Wednesday, April 18, 2007

When you quit, who owns your email?

When you get a job, you get an email address with it. You use that address mainly for work, but maybe also for personal communications.
When you leave, who owns those emails and who has the right to claim them? Is it your right to 'backup and leave'?

This is one of the most recent issues being raised by information-age workers, and it generates heated debate on IT website and employment blogs and forums.

On the one hand, anything you do at a company goes on that company's record and therefore is part of your employment history.

On the other hand, do you have the right to keep important communications and attached documents, maybe even secretive ones, when you are no longer associated with the company?
Isn't that the equivalent of opening a file cabinet at the office, making photocopies of your letters and important documents?

In the good old days, you couldn't do that, but now you can digitally.

Let's take a look at what happens when you leave a company.

You send an email to all contacts saying you are leaving, and that further communications maybe conducted with another colleague, then the IT Manager either automatically diverts every incoming email to this person or just backs-up your incoming messages and gives them to your department to review. Obviously, there's going to be loads of junk and several personal emails. Isn't that somewhat embarrassing?

Your former employer could scan for any interesting or revealing information.

And what about the personal messages you're not getting, aren't some of them important to you?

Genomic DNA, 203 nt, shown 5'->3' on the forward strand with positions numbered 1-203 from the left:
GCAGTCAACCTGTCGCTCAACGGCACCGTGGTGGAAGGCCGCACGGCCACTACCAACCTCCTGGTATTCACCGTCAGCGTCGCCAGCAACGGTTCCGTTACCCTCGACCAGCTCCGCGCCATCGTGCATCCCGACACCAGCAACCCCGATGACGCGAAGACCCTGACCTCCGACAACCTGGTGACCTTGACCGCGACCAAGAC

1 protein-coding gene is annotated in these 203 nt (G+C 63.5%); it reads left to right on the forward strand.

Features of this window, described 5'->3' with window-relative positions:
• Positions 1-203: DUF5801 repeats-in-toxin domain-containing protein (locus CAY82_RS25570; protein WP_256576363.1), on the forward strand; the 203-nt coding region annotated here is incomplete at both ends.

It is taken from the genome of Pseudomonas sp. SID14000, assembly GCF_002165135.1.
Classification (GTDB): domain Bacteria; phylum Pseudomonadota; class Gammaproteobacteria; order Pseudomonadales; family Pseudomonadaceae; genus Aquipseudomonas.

That's why it is advised that you only use your personal email (Gmail, Hotmail… etc) for 'personals' and never even use your company email when registering for a site or service. Simply, keep it professional.

Turning the tables on employers, are some voices now being raised about companies abusing your email address after you leave. By owning that address, the company may conduct communications in your name! In some cases, this could be a tool to discredit you or seek revenge for anything you've done.

I believe an employer who sticks to formal communications through his/her work email address, and who has done nothing wrong will never have a problem. And, feel an employer who realizes you’re professional enough and left the company on good terms, will not go fishing for info in your mail.

But, just imagine how many lawsuits and legal wrangles could emerge from this situation, if there is no clear legal procedure on who owns the email, what is allowed and what is not once you leave and so on.

As you can see, it's a messy and complex matter. Nowadays, as our lives go ‘fully electronic’ all kinds of questions will be asked, and the law has to step up to this new level of digital economy. n


At 7:31 PM , Anonymous Qwaider قويدر said...

The best policy in these situations is to reject all mail with (non-existing user) message.
This will alert all future communications to not go to that Email. Even personal ones will not get exposed.
As for company related material, the person sending will realize that the person he's trying to reach is no longer working there.

No one has the right to violate the employee privacy, even more so AFTER that employee moves on.

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